Thursday, September 4, 2014
Inquirer Daily News

Bitcoin creator reveal stirs little interest

Dorian S. Nakamoto listens during an interview with the Associated Press, Thursday, March 6, 2014 in Los Angeles. Nakamoto, the man that Newsweek claims is the founder of Bitcoin, denies he had anything to do with it and says he had never even heard of the digital currency until his son told him he had been contacted by a reporter three weeks ago. (AP Photo/Damian Dovarganes)
Dorian S. Nakamoto listens during an interview with the Associated Press, Thursday, March 6, 2014 in Los Angeles. Nakamoto, the man that Newsweek claims is the founder of Bitcoin, denies he had anything to do with it and says he had never even heard of the digital currency until his son told him he had been contacted by a reporter three weeks ago. (AP Photo/Damian Dovarganes) AP
LOS ANGELES - Who is bitcoin's real creator? The bitcoin community is reacting to that burning question with a collective ho-hum.

Developers and bitcoin enthusiasts from Finland to Texas are downplaying the media frenzy that occurred Thursday after Newsweek identified the digital currency's creator as a Japanese American living in Southern California, only to have the man vehemently deny it to the Associated Press.

The furor, they say, means little to bitcoin's future and whether it becomes officially recognized by the governments and the financial community as a viable form of money.

The written computer code that underpins bitcoin has changed dramatically since its inception in 2009, spawning a generation of entrepreneurs seeking to ride its growing popularity to newfound wealth.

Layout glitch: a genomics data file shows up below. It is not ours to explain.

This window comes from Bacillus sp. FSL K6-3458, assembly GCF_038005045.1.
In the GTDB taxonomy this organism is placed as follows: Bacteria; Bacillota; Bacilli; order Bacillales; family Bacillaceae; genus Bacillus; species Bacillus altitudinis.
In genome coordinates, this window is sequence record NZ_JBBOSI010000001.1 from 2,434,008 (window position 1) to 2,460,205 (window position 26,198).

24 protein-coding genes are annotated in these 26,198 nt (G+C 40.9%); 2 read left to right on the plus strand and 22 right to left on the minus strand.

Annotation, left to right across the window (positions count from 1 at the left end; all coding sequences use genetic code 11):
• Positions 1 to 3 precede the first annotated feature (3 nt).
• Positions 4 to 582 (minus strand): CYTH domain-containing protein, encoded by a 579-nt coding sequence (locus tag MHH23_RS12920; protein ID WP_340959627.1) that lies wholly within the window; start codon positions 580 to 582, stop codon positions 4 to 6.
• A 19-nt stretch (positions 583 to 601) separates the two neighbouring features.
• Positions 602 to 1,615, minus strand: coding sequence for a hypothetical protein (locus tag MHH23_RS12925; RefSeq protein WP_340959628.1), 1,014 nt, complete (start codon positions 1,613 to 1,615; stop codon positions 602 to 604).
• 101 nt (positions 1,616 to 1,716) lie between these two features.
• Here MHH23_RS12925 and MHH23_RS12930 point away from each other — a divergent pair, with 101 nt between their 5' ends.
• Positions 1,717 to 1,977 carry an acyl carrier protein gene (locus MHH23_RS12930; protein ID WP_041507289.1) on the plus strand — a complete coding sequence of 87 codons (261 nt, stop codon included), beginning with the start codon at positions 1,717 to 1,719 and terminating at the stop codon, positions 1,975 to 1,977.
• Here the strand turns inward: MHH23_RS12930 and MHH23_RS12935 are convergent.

And while most bitcoin users and investors maintain a healthy interest in learning the true identity of the person behind the cryptocurrency, they say the financial platform's maintenance and growth depends on the many creators who are working on it now.

"From an engineering perspective, Satoshi gave up control on Jan. 5, 2009, when he birthed the first bitcoin transaction," says Jeff Garzik, a member of the seven member Bitcoin Core Development Team that controls what happens to the currency's central code today. "He created an organism and he gave it life and he released it into the wild for it to do as it does."

Garzik doesn't believe Dorian Prentice Satoshi Nakamoto - the man who denied the Newsweek story - is the same "Satoshi Nakamoto" who posted the original written bitcoin proposal in 2008 and followed it up with code the following year.

Gregory Maxwell, another bitcoin core developer based in Mountain View, Calif., said he has "immense respect" for the bitcoin creator, but doesn't care who it is, or what the person's motivation was.

The genius of bitcoin is it doesn't require trusting anyone at all. "If the creator of bitcoin mattered to our ability to use it, then bitcoin has failed in its technological goals," he said.

"Whoever created bitcoin sent it out into the wild and dropped off the face of the earth," says Will Yager, 18, a bitcoin developer who attends the University of Texas in Austin.

Ryan Nakashima and Bree Fowler Associated Press
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